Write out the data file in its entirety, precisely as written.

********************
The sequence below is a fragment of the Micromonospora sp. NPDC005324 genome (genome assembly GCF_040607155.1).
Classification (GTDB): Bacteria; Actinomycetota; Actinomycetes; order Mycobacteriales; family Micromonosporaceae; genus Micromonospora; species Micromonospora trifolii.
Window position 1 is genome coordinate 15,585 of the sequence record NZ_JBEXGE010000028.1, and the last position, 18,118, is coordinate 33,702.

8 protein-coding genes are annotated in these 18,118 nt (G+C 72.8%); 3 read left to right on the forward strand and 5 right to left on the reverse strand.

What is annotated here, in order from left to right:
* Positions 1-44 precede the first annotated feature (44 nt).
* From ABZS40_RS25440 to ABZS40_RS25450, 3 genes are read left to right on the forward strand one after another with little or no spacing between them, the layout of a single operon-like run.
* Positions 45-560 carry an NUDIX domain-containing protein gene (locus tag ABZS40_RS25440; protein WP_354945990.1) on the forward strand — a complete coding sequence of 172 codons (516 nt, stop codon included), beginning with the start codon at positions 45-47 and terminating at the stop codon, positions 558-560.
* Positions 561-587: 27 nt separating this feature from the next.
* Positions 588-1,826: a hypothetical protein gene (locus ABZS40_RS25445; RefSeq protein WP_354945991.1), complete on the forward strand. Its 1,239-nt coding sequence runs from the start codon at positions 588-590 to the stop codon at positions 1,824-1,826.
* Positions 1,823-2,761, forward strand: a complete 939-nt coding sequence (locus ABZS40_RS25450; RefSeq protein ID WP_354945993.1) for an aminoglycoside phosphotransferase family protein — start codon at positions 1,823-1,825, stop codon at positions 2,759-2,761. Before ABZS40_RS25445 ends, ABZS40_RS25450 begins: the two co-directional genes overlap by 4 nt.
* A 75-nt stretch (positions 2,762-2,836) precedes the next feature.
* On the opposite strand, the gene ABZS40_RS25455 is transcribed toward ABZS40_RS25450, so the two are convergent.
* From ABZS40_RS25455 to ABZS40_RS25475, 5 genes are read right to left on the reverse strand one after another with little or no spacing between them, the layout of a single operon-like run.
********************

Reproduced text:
The sequence below is a fragment of the Micromonospora sp. NPDC005324 genome (genome assembly GCF_040607155.1).
Classification (GTDB): Bacteria; Actinomycetota; Actinomycetes; order Mycobacteriales; family Micromonosporaceae; genus Micromonospora; species Micromonospora trifolii.
Window position 1 is genome coordinate 15,585 of the sequence record NZ_JBEXGE010000028.1, and the last position, 18,118, is coordinate 33,702.

8 protein-coding genes are annotated in these 18,118 nt (G+C 72.8%); 3 read left to right on the forward strand and 5 right to left on the reverse strand.

What is annotated here, in order from left to right:
* Positions 1-44 precede the first annotated feature (44 nt).
* From ABZS40_RS25440 to ABZS40_RS25450, 3 genes are read left to right on the forward strand one after another with little or no spacing between them, the layout of a single operon-like run.
* Positions 45-560 carry an NUDIX domain-containing protein gene (locus tag ABZS40_RS25440; protein WP_354945990.1) on the forward strand — a complete coding sequence of 172 codons (516 nt, stop codon included), beginning with the start codon at positions 45-47 and terminating at the stop codon, positions 558-560.
* Positions 561-587: 27 nt separating this feature from the next.
* Positions 588-1,826: a hypothetical protein gene (locus ABZS40_RS25445; RefSeq protein WP_354945991.1), complete on the forward strand. Its 1,239-nt coding sequence runs from the start codon at positions 588-590 to the stop codon at positions 1,824-1,826.
* Positions 1,823-2,761, forward strand: a complete 939-nt coding sequence (locus ABZS40_RS25450; RefSeq protein ID WP_354945993.1) for an aminoglycoside phosphotransferase family protein — start codon at positions 1,823-1,825, stop codon at positions 2,759-2,761. Before ABZS40_RS25445 ends, ABZS40_RS25450 begins: the two co-directional genes overlap by 4 nt.
* A 75-nt stretch (positions 2,762-2,836) precedes the next feature.
* On the opposite strand, the gene ABZS40_RS25455 is transcribed toward ABZS40_RS25450, so the two are convergent.
* From ABZS40_RS25455 to ABZS40_RS25475, 5 genes are read right to left on the reverse strand one after another with little or no spacing between them, the layout of a single operon-like run.